Tag: pharmacist’s license lawyer

Pharmacists: Protect yourself by spreading responsibility

The responsibilities of an Oregon pharmacist are extensive

A pharmacist licensed to practice pharmacy by the Oregon Board of Pharmacy has the duty to use that degree of care, skill, diligence and professional judgment that is exercised by an ordinarily careful pharmacist in the same or similar circumstances. See OAR 855-019-0200. The general responsibilities of a pharmacist are extensive, and there are many opportunities to make a mistake. See, e.g., OAR 855-019-0200(1)-(7) (listing some responsibilities). Moreover, a retail or institutional pharmacy may only only be operated when a pharmacist is physically present in the pharmacy to supervise the pharmacy. See OAR 855-041-1015(1). It should come as no surprise then, that most mistakes or problems will be assigned to the pharmacist on duty when the mistake is made or the problem arises in some damaging way.

Be wary, share the problem, and implement corrections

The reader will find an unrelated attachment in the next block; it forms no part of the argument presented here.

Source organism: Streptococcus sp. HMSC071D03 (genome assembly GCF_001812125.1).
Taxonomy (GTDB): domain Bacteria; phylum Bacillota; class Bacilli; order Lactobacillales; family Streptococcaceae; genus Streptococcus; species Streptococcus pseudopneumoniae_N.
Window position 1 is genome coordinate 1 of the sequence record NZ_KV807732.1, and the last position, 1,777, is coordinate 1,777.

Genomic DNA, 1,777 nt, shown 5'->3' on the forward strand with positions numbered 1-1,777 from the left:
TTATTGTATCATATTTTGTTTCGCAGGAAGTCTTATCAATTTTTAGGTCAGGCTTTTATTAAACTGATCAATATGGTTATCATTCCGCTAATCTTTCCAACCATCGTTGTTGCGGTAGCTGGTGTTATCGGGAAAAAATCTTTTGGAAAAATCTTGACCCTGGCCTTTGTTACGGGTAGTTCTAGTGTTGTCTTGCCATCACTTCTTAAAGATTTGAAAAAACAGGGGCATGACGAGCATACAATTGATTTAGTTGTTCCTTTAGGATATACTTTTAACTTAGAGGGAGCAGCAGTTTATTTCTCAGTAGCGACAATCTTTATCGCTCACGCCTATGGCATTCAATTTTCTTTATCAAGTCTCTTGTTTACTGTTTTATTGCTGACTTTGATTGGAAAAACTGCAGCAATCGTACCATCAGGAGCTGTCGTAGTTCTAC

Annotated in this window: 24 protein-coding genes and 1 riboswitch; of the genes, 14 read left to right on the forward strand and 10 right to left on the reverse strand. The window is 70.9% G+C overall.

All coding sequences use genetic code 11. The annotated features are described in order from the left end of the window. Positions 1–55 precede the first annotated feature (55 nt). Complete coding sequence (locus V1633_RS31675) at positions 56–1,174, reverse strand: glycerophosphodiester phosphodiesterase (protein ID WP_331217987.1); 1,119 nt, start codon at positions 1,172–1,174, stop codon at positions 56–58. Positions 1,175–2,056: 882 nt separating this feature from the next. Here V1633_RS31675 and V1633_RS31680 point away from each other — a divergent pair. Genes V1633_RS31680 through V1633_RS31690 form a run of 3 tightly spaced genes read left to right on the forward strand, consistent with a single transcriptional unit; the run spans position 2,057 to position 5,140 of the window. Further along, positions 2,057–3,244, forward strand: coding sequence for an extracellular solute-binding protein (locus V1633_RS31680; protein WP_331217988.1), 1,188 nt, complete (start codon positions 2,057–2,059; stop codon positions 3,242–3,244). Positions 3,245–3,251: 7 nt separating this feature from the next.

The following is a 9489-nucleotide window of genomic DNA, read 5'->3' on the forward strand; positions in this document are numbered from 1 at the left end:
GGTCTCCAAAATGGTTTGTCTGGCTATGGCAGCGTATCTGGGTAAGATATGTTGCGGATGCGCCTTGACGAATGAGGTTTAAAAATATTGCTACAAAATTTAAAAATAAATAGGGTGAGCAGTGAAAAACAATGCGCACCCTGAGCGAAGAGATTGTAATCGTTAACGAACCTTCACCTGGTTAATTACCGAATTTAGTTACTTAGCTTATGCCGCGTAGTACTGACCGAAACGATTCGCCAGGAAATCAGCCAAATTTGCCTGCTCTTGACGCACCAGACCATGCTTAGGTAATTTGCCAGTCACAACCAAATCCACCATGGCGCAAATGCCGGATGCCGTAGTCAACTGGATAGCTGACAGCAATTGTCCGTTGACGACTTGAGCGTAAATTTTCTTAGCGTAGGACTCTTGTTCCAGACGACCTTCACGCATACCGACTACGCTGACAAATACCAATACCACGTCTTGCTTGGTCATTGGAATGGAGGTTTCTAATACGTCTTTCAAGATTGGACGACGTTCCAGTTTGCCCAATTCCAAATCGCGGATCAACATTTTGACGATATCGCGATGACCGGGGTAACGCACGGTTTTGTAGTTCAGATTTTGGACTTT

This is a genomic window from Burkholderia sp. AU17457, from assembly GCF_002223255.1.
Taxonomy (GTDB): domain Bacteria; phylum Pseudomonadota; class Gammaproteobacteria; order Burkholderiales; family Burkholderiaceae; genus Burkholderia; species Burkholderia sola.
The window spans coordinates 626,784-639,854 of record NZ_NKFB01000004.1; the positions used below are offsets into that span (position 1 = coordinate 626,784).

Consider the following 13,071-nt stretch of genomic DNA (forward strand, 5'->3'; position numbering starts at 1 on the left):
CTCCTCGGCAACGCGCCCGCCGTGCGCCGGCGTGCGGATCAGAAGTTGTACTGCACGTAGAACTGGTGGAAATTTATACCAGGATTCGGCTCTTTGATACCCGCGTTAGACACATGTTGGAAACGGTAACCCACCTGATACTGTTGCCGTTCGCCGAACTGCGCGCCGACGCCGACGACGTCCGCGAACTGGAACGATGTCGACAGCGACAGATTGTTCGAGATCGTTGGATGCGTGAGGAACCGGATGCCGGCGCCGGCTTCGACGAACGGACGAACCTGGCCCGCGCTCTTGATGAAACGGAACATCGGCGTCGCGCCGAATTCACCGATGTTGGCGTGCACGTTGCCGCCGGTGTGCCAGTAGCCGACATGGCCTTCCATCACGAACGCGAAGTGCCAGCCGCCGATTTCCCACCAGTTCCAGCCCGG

Although a practicing pharmacist will always be responsible for meeting professional standards, be wary of accepting responsibility for institutional problems, or the problems of others. If workload is too high to avoid medication or dispensing errors, or if technicians or cashiers are exceeding the lawful scope of their respective roles, or whatever the problem may be, expose and share the problem. Be proactive. Find and implement solutions. Otherwise, you may be assuming sole responsibility for problems and mistakes that will no doubt occur under your supervision.

Do not become isolated; report upstream; seek help

If problems are not easily corrected, do not sit of the problem. Do not become isolated with the problem. Instead, report the problem upstream. A friendly email spotting a potential problem and asking for help is a good place to start. Proposing a solution is even better. The worst thing you can do, however, is to become isolated and do nothing, all the while being responsible for an unsafe practice that will eventually result in a problem that is reported to the Oregon Board of Pharmacy. When that happens, blaming the pace of workplace, or the staff, or the corporate management, will not get you very far if you failed to address the problem you spotted on your watch, while you were supervising the pharmacy.

Report the problem to others licensed by Oregon Board of Pharmacy